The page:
Juan Cabrera’s seven-year tenure helming the El Paso Independent School District came to an abrupt end when the school board unanimously approved his resignation Thursday.
Cabrera, who was hired in September 2013, had more than three years left on his contract, which was set to run through Jan. 17, 2024.
The board approved Cabrera’s resignation agreement after more than two hours of closed door discussion. In a separation agreement, Cabrera’s resignation becomes effective Feb. 1, 2021 but he will use accrued leave between now and then. The settlement then calls for him to be paid $558,917.54 in early 2021.
EPISD also will fund Cabrera’s three supplemental retirement plans.
“Serving as superintendent of schools for the El Paso Independent School District for the last seven years has been a privilege and an honor. Together with the teachers and staff of the District, we managed to transform EPISD from a struggling (district) with a widespread cheating scandal into one that is seen as a leader in urban education in the United States,” Cabrera said in a prepared statement. He has declined to respond to questions from El Paso Matters.
Trustees also appointed Vince Sheffield interim superintendent, effective Monday.
Sheffield has been with EPISD for nearly three decades and is deputy superintendent of administration and academics.
Cabrera was not present at Thursday’s board meeting.
His resignation comes three weeks after news surfaced of his involvement in a California civil lawsuit that seeks to recover $5 million that he and former EPISD board President Dori Fenenbock allegedly defrauded investors of in the online school she launched in 2019. Fenenbock disputes the fraud allegations and maintains Cabrera is strictly an unpaid advisor.
Whether he’s paid or not, Cabrera appears to be deeply involved with the online school, eSchool Prep, according to records obtained by El Paso Matters.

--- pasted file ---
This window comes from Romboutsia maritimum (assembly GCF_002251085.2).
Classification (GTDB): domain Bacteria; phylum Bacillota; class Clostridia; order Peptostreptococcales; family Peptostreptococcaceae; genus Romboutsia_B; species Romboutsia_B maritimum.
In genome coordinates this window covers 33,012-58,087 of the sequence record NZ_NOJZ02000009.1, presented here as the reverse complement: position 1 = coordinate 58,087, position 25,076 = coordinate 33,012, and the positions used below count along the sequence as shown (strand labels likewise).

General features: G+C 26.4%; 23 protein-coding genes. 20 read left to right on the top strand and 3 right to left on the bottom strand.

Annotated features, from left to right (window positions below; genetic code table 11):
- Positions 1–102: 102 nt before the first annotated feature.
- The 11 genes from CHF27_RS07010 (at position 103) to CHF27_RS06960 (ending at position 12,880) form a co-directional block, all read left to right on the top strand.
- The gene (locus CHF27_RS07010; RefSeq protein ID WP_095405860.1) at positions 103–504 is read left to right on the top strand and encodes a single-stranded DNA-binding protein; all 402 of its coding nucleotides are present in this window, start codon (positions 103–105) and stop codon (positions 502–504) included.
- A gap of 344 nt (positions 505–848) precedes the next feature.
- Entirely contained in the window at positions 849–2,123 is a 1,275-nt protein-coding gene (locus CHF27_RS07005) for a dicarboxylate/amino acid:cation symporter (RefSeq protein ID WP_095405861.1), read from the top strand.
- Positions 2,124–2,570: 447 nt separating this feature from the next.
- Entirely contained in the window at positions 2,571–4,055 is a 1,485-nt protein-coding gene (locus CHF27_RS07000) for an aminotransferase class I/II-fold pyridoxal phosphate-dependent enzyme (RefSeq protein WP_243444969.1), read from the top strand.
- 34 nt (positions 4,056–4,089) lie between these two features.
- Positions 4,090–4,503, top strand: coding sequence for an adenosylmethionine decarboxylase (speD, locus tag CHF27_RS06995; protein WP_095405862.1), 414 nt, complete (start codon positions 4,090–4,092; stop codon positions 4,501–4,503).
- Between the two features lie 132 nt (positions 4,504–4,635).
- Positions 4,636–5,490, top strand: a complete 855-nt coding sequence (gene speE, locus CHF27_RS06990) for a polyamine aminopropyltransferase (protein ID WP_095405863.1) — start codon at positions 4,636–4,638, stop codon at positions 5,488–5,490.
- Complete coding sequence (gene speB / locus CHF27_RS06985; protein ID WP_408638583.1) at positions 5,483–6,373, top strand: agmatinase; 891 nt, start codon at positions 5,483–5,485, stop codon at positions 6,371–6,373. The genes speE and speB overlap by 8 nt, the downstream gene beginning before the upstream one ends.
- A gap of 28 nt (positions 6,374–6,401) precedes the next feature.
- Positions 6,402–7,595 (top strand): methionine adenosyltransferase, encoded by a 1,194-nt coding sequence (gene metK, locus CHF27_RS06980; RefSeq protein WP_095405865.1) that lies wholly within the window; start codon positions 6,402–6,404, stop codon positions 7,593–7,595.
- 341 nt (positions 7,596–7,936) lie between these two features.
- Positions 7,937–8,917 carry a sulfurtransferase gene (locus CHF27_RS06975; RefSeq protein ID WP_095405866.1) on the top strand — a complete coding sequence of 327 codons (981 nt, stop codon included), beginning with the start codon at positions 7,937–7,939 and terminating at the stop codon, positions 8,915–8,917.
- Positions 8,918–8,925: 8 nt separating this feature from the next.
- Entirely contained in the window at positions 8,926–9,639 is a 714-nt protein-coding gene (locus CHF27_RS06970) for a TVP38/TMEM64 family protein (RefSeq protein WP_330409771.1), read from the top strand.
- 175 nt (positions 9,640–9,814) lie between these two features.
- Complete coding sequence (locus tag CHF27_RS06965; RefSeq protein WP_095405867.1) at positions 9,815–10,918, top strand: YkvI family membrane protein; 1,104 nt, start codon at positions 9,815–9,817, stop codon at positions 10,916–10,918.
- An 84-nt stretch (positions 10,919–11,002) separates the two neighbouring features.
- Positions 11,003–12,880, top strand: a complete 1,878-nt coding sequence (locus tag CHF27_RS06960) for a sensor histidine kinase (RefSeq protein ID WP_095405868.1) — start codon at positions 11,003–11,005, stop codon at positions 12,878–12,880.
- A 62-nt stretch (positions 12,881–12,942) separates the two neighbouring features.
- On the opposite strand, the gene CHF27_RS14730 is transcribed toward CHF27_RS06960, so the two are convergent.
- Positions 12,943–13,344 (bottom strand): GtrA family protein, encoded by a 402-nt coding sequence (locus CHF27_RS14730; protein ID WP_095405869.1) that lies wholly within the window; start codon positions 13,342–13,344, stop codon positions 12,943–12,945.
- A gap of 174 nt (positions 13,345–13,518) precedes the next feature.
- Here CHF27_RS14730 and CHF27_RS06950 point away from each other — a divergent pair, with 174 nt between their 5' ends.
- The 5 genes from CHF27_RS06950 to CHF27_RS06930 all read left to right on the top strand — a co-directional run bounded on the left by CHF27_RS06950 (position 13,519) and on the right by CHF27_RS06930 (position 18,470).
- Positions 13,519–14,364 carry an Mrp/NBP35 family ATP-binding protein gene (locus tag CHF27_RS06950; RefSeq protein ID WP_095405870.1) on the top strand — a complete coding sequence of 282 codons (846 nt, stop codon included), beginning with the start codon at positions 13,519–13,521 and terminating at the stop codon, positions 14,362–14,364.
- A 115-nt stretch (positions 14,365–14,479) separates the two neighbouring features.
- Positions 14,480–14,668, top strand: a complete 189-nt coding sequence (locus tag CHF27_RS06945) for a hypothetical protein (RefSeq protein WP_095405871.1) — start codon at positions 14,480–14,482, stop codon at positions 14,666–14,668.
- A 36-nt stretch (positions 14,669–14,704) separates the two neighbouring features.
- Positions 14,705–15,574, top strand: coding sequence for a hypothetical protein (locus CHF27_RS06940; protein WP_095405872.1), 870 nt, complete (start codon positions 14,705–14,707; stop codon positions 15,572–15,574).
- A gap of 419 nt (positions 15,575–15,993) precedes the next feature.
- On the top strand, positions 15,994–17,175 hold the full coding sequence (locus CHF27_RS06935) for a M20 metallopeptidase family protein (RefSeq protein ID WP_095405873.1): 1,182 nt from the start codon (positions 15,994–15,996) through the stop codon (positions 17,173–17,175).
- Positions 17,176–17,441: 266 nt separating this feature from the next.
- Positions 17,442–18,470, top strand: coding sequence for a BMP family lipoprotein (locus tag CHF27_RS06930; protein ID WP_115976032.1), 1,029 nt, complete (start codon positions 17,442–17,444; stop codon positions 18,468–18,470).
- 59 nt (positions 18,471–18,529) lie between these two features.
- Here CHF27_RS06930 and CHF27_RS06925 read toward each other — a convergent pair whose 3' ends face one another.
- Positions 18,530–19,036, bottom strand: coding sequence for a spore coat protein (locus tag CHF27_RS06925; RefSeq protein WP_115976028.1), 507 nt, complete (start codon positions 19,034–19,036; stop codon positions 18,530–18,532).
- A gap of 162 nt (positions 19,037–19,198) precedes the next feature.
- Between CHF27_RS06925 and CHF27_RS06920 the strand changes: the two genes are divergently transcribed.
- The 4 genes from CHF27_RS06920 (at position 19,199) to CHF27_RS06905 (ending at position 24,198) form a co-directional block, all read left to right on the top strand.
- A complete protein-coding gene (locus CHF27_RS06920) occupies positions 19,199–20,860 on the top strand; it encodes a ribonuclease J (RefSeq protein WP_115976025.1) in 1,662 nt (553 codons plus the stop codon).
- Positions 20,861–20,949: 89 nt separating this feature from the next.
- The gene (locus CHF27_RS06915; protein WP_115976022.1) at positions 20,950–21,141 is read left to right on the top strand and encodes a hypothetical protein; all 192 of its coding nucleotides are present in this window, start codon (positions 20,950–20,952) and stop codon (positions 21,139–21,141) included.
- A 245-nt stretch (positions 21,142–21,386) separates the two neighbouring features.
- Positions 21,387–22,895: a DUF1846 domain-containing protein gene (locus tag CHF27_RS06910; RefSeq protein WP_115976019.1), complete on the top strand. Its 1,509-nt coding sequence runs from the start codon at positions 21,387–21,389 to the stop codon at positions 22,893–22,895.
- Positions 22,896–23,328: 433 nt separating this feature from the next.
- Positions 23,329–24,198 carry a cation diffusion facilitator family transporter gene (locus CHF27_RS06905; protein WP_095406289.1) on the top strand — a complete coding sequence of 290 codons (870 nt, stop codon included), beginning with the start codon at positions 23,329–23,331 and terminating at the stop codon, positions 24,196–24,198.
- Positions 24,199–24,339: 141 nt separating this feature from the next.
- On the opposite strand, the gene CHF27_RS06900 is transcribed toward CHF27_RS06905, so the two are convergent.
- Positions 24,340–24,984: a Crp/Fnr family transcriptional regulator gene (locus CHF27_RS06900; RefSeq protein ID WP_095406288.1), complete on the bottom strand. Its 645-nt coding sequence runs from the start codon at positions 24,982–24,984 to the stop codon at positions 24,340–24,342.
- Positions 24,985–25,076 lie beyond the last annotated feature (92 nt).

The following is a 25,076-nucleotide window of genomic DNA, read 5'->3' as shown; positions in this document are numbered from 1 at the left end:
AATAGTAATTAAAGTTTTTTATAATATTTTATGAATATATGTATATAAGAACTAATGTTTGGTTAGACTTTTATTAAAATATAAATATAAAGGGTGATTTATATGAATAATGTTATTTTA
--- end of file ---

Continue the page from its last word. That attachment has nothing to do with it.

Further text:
Fenenbock emailed Texarkana Independent School District interim Superintendent Autumn Thomas on Sept. 24 to discuss a future meeting between the district and eSchool Prep team. Texarkana ISD’s state license is used by eSchool Prep to operate the virtual school.
“Juan texted me and let me know you two connected by phone. Thank you for allowing us some time to calibrate on the expected revenue,” Fenenbock wrote. “ … Juan also mentioned that we’re trying to get on your schedule next week for an in-person visit. … Who knows when we’ll have another chance to get our teams together if we get hit with another outbreak.”
In emails to Texarkana administrators, Cabrera referred to eSchool Prep as “our school” and refers to Fenenbock as “my partner.”
On Oct. 21, two days after the lawsuit became public, Thomas emailed Fenenbock to set up a call.
“It is in regards to our phone conversation on Monday and a couple other items,” Thomas wrote. “It is very sensitive so please let me know when you can visit.”
That is the final email Texarkana ISD released to El Paso Matters in response to an Oct. 27 open records request seeking all emails exchanged between district administrators and Fenenbock and Cabrera. Texarkana has yet to fulfill the entire request for administrators aside from Thomas.
As part of the resignation agreement, EPISD board President Bob Geske wrote Cabrera a letter of recommendation for future employment.
“I highly recommend Mr. Cabrera for any position of responsibility, most especially as school superintendent. In conclusion, I know you will come to admire his dedication to children and learning as I do,” the letter says.